A National Party push to abandon a commitment to net-zero emissions has been rejected by Peter Dutton.
The Nationals will debate net-zero targets at a conference this weekend after members raised concerns over the impact the climate and energy policy would have on rural communities.
The party committed to net-zero emissions by 2050 when the coalition was in government in exchange for a multi-billion dollar regional fund.
But Barnaby Joyce, who was leader of the Nationals when the deal was done, this week labelled the estimated cost of net zero "completely and utterly untenable" and said people were turning against the policy.
"The sentiment towards this renewable nirvana is completely and utterly changing. The battle will be lost over time," Mr Joyce said.
However, Mr Dutton maintained there was strong support for net zero.
"I've recommitted to it, we won't be departing from it," he told ABC Radio on Friday.
"The support - maybe five years ago, or even two years ago that wasn't there - is strongly there now, particularly with younger people."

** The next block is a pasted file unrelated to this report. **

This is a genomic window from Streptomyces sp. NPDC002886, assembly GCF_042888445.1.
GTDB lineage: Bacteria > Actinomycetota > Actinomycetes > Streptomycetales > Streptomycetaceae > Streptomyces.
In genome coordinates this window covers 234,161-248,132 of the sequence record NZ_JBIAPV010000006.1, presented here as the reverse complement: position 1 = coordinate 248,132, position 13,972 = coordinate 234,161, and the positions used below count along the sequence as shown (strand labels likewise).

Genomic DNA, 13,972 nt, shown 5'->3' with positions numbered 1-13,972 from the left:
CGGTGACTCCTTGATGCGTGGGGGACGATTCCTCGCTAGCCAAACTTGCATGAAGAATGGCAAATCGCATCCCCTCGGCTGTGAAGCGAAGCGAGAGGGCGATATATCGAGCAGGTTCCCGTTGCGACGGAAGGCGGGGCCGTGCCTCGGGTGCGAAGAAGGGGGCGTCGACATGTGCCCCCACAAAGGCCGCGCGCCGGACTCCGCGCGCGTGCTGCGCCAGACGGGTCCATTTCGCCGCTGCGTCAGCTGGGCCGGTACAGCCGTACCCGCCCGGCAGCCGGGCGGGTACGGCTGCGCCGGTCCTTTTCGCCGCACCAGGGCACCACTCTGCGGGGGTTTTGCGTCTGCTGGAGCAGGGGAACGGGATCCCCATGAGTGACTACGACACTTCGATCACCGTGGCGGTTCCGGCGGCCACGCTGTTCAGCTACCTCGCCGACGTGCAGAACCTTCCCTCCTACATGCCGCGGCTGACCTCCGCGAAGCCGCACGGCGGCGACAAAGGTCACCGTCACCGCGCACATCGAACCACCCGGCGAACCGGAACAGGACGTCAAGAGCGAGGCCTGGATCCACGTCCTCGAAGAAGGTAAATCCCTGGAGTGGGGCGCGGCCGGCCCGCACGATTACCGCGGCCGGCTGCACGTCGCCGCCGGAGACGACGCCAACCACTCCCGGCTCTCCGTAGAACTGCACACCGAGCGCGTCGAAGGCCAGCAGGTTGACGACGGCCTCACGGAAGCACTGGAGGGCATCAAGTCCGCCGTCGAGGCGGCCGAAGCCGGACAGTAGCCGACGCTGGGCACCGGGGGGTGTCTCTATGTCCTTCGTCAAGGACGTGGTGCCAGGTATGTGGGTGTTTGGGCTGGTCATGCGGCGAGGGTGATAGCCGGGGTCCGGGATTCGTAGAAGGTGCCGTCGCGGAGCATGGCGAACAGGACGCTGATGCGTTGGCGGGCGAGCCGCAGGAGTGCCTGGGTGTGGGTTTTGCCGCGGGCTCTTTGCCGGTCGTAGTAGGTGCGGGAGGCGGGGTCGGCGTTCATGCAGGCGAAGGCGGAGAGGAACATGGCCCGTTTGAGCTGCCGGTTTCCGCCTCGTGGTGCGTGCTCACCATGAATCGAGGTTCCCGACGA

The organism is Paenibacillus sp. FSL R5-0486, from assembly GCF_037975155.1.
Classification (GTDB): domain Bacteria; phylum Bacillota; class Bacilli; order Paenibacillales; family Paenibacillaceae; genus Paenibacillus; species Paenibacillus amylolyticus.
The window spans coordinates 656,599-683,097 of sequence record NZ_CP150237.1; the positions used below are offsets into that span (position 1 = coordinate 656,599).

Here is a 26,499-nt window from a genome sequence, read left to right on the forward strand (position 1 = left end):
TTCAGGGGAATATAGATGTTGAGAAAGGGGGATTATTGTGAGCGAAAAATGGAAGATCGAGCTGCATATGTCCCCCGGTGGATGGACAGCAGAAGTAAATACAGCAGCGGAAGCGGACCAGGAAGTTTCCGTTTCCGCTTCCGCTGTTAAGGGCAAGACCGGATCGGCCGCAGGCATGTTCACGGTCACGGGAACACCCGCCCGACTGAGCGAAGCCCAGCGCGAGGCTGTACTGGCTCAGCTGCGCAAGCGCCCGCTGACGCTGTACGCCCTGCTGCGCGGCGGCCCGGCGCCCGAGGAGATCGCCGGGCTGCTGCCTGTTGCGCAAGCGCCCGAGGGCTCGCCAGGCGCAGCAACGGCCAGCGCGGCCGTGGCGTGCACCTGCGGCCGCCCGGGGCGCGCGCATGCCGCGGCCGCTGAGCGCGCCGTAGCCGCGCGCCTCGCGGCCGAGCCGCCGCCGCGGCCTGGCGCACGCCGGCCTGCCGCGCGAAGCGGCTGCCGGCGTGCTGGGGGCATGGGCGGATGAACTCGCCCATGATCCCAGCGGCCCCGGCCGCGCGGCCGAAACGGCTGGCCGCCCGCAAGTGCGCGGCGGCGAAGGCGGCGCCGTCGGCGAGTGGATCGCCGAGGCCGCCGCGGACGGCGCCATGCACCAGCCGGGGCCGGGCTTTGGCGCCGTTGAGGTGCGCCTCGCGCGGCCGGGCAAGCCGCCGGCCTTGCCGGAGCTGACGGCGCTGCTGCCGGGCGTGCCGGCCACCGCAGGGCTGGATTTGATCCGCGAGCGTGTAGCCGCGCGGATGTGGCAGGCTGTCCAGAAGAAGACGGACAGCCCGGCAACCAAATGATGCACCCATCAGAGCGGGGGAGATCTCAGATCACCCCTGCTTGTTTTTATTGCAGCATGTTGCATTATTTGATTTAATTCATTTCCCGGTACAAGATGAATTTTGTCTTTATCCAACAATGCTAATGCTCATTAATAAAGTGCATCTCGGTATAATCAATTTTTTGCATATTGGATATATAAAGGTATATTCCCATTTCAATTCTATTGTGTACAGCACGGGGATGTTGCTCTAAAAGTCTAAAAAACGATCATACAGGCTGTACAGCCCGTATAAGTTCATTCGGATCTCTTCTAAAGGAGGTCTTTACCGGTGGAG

The opposition leader criticised the NSW Labor government for extending its coal-fired power agreements and pointed to potential alternatives.
He said nuclear technology would be able to "firm up" renewable sources like wind, solar and battery power.
"We would have a credible pathway to our emissions commitments, and that would be in our country's best interests," he said.
Asked about the potential to abandon net-zero, Deputy Leader of the Nationals Perin Davey said her party would, "consider all motions through the lens of protecting regional interests first and foremost".
"With the global market trend moving towards net-zero, we should concentrate on technological solutions like nuclear, instead of taxes and transmission lines."